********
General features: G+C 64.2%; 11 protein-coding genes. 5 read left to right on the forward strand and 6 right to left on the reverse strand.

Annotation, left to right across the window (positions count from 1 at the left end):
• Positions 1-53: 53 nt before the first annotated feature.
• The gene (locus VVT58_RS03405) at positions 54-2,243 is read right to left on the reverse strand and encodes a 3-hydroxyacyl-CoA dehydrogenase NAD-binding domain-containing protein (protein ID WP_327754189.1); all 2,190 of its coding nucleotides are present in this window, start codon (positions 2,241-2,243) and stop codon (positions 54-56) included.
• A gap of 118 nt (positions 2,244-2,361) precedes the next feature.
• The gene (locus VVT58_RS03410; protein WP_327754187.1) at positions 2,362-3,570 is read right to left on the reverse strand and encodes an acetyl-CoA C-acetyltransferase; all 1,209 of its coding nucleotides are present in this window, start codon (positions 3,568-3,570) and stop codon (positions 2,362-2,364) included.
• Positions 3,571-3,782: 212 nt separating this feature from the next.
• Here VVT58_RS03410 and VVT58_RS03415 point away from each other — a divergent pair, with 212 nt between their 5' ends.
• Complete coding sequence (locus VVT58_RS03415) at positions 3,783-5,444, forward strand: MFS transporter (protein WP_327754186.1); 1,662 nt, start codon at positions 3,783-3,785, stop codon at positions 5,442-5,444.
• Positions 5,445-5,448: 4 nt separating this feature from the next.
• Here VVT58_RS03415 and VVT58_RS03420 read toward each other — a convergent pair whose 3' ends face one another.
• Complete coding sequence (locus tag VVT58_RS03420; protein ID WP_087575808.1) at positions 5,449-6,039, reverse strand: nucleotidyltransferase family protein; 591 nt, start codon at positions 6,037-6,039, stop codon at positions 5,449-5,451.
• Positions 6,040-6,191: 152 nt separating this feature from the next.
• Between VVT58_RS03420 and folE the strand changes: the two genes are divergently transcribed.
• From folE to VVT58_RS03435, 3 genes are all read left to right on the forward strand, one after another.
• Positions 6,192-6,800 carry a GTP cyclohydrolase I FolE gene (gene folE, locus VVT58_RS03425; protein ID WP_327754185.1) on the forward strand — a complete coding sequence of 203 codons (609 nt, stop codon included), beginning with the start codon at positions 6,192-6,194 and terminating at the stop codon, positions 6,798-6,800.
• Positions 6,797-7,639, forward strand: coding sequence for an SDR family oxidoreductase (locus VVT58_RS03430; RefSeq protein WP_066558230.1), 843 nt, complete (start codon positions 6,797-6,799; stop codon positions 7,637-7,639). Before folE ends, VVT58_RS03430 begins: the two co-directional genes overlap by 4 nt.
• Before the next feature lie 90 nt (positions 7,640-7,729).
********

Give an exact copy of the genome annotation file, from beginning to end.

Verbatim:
General features: G+C 64.2%; 11 protein-coding genes. 5 read left to right on the forward strand and 6 right to left on the reverse strand.

Annotation, left to right across the window (positions count from 1 at the left end):
• Positions 1-53: 53 nt before the first annotated feature.
• The gene (locus VVT58_RS03405) at positions 54-2,243 is read right to left on the reverse strand and encodes a 3-hydroxyacyl-CoA dehydrogenase NAD-binding domain-containing protein (protein ID WP_327754189.1); all 2,190 of its coding nucleotides are present in this window, start codon (positions 2,241-2,243) and stop codon (positions 54-56) included.
• A gap of 118 nt (positions 2,244-2,361) precedes the next feature.
• The gene (locus VVT58_RS03410; protein WP_327754187.1) at positions 2,362-3,570 is read right to left on the reverse strand and encodes an acetyl-CoA C-acetyltransferase; all 1,209 of its coding nucleotides are present in this window, start codon (positions 3,568-3,570) and stop codon (positions 2,362-2,364) included.
• Positions 3,571-3,782: 212 nt separating this feature from the next.
• Here VVT58_RS03410 and VVT58_RS03415 point away from each other — a divergent pair, with 212 nt between their 5' ends.
• Complete coding sequence (locus VVT58_RS03415) at positions 3,783-5,444, forward strand: MFS transporter (protein WP_327754186.1); 1,662 nt, start codon at positions 3,783-3,785, stop codon at positions 5,442-5,444.
• Positions 5,445-5,448: 4 nt separating this feature from the next.
• Here VVT58_RS03415 and VVT58_RS03420 read toward each other — a convergent pair whose 3' ends face one another.
• Complete coding sequence (locus tag VVT58_RS03420; protein ID WP_087575808.1) at positions 5,449-6,039, reverse strand: nucleotidyltransferase family protein; 591 nt, start codon at positions 6,037-6,039, stop codon at positions 5,449-5,451.
• Positions 6,040-6,191: 152 nt separating this feature from the next.
• Between VVT58_RS03420 and folE the strand changes: the two genes are divergently transcribed.
• From folE to VVT58_RS03435, 3 genes are all read left to right on the forward strand, one after another.
• Positions 6,192-6,800 carry a GTP cyclohydrolase I FolE gene (gene folE, locus VVT58_RS03425; protein ID WP_327754185.1) on the forward strand — a complete coding sequence of 203 codons (609 nt, stop codon included), beginning with the start codon at positions 6,192-6,194 and terminating at the stop codon, positions 6,798-6,800.
• Positions 6,797-7,639, forward strand: coding sequence for an SDR family oxidoreductase (locus VVT58_RS03430; RefSeq protein WP_066558230.1), 843 nt, complete (start codon positions 6,797-6,799; stop codon positions 7,637-7,639). Before folE ends, VVT58_RS03430 begins: the two co-directional genes overlap by 4 nt.
• Before the next feature lie 90 nt (positions 7,640-7,729).